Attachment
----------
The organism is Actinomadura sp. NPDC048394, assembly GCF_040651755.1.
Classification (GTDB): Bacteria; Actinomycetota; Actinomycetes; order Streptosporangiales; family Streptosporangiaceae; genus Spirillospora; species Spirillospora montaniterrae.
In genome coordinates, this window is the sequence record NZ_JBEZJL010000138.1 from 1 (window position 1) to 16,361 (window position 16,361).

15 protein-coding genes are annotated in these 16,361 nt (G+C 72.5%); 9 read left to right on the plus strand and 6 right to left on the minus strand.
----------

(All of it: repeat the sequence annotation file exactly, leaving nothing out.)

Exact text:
The organism is Actinomadura sp. NPDC048394, assembly GCF_040651755.1.
Classification (GTDB): Bacteria; Actinomycetota; Actinomycetes; order Streptosporangiales; family Streptosporangiaceae; genus Spirillospora; species Spirillospora montaniterrae.
In genome coordinates, this window is the sequence record NZ_JBEZJL010000138.1 from 1 (window position 1) to 16,361 (window position 16,361).

15 protein-coding genes are annotated in these 16,361 nt (G+C 72.5%); 9 read left to right on the plus strand and 6 right to left on the minus strand.